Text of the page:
Mitochondrial Outer Membrane Permeabilization
Published Online: 15 SEP 2009
Copyright © 2001 John Wiley & Sons, Ltd. All rights reserved.
How to Cite
Parsons, M. J. and Green, D. R. 2009. Mitochondrial Outer Membrane Permeabilization. eLS. .
- Published Online: 15 SEP 2009
Defects in apoptosis have dire consequences and can contribute to the development of autoimmune disorders, neurological diseases and cancer. At the centre of the intrinsic apoptotic signalling pathway lies the mitochondrion, which is not only the bioenergetic centre of the cell, but also the cell's reservoir of pro-death factors such as cytochrome c. These proteins reside in the mitochondrial intermembrane space (IMS), and their release from the IMS induces a signalling cascade that leads to the demise of the cell. The critical event governing the release of pro-apoptotic molecules from the IMS is mitochondrial outer membrane permiabilization (MOMP). Although two models exist to explain the execution of MOMP, both models incorporate the widely accepted idea that MOMP is achieved through the coordinated actions of pro- and antiapoptotic members of the Bcl-2 (B-cell lymphoma) family of proteins. In addition, non-Bcl-2 family proteins, mitochondrial dynamics and mitochondrial bioenergetics are also involved in MOMP.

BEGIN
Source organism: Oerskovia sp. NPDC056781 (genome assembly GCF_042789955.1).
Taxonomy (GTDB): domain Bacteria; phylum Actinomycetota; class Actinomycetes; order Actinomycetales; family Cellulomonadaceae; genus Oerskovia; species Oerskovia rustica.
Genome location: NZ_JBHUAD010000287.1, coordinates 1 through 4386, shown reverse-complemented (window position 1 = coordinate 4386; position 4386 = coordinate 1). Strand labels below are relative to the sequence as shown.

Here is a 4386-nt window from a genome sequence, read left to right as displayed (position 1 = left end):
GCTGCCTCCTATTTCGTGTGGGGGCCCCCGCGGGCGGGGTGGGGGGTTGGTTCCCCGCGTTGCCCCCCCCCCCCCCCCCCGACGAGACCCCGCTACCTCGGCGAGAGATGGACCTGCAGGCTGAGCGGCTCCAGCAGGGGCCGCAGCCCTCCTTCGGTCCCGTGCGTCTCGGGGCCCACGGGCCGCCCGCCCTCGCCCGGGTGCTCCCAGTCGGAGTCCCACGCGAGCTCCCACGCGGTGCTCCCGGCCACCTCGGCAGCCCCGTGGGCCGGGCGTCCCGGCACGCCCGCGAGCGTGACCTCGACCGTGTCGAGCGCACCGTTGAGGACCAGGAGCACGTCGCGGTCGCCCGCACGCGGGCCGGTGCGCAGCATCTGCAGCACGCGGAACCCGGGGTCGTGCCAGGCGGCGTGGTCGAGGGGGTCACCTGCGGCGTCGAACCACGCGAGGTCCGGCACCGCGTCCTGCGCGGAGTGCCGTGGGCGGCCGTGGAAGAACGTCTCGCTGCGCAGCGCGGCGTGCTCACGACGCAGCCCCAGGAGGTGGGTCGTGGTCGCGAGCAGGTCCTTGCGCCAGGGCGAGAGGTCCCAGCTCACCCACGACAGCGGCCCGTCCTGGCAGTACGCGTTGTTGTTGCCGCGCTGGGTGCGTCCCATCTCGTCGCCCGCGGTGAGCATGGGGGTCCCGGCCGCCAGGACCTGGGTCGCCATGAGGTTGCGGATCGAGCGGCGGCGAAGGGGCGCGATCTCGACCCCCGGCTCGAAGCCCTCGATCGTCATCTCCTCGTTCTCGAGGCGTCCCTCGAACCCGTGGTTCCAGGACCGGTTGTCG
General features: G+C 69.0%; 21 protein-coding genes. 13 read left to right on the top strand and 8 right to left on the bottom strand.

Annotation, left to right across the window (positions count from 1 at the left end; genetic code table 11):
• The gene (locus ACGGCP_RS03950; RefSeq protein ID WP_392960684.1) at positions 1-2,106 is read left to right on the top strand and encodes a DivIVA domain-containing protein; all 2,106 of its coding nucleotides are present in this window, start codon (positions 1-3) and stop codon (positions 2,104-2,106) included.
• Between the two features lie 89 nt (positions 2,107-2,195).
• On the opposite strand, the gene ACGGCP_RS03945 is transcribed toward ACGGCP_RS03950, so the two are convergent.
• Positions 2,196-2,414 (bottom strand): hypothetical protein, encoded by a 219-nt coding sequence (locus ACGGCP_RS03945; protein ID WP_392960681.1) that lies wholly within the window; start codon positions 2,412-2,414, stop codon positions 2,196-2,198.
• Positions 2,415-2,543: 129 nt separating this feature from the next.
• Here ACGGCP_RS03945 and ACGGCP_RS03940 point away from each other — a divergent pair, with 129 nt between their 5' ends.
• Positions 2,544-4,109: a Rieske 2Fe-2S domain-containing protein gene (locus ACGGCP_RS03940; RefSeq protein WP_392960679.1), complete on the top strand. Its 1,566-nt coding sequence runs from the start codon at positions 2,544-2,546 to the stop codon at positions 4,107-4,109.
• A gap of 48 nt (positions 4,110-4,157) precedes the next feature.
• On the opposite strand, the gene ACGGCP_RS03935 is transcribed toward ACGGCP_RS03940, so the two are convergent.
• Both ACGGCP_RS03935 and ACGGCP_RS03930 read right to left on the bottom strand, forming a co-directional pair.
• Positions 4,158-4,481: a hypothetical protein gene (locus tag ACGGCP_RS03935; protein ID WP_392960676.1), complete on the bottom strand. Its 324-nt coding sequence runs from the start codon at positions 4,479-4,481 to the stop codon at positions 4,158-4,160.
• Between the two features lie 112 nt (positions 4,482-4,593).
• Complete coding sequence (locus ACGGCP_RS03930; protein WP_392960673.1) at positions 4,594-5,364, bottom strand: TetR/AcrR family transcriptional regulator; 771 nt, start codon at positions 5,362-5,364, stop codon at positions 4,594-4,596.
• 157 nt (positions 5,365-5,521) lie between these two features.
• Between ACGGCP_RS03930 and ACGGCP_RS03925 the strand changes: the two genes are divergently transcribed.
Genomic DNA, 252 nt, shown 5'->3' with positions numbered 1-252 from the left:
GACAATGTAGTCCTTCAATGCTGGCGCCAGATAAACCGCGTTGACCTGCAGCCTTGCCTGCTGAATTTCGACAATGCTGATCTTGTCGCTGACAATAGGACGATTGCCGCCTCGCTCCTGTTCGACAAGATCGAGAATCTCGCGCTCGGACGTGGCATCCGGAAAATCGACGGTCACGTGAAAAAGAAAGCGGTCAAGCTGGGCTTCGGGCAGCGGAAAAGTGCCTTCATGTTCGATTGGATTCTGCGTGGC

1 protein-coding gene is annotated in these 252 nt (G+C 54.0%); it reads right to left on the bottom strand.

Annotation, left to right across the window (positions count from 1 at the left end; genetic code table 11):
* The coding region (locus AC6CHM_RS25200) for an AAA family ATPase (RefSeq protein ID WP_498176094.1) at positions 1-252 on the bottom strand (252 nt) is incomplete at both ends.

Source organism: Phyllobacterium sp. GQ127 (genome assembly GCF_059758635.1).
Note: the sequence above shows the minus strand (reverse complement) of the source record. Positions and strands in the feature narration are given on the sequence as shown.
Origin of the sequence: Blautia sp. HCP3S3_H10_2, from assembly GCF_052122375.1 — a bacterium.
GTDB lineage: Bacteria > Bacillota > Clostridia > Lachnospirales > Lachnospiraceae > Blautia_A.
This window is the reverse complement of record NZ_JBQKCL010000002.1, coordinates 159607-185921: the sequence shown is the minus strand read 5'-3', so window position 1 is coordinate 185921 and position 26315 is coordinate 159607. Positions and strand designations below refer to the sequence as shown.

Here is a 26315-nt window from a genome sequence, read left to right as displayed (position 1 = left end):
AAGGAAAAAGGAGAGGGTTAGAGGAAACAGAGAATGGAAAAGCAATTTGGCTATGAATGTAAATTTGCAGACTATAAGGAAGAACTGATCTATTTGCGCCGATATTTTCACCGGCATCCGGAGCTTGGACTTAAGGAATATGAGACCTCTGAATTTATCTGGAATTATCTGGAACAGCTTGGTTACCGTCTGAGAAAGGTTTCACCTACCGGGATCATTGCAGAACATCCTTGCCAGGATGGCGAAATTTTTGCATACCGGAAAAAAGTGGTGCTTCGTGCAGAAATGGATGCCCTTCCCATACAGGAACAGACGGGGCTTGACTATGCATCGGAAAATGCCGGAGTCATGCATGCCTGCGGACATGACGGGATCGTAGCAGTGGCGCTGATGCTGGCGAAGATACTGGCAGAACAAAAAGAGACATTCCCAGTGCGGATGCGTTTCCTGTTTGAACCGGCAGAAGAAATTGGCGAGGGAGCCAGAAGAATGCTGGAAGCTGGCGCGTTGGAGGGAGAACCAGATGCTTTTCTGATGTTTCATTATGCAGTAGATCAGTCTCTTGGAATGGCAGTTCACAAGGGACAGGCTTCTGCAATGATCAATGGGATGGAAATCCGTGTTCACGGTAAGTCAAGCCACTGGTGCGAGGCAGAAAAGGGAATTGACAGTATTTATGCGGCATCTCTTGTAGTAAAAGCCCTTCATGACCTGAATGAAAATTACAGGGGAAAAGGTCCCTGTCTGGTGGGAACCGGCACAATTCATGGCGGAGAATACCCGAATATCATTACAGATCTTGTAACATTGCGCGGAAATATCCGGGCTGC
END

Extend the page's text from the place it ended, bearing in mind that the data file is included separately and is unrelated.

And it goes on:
Apoptosis is one mechanism of cell death, which is characterized by distinct morphological features and occurs in response to specific physiological cues.
Apoptosis is a signalling cascade that leads to the demise of the cell.
The intrinsic apoptotic signalling cascade is one of the two main apoptotic pathways.
Mitochondrial outer membrane permeabilization (MOMP) is the key step in apoptosis that involves the mitochondria.
Bcl-2 family proteins are both pro- and antiapoptotic in nature, and are the main regulators of MOMP.
Bak or Bax is necessary for MOMP.
MOMP leads to the release of pro-death factors from the intermembrane space (IMS), which engage caspases to carry out the apoptotic signalling cascade.
Mitochondrial bioenergetics are disrupted during MOMP.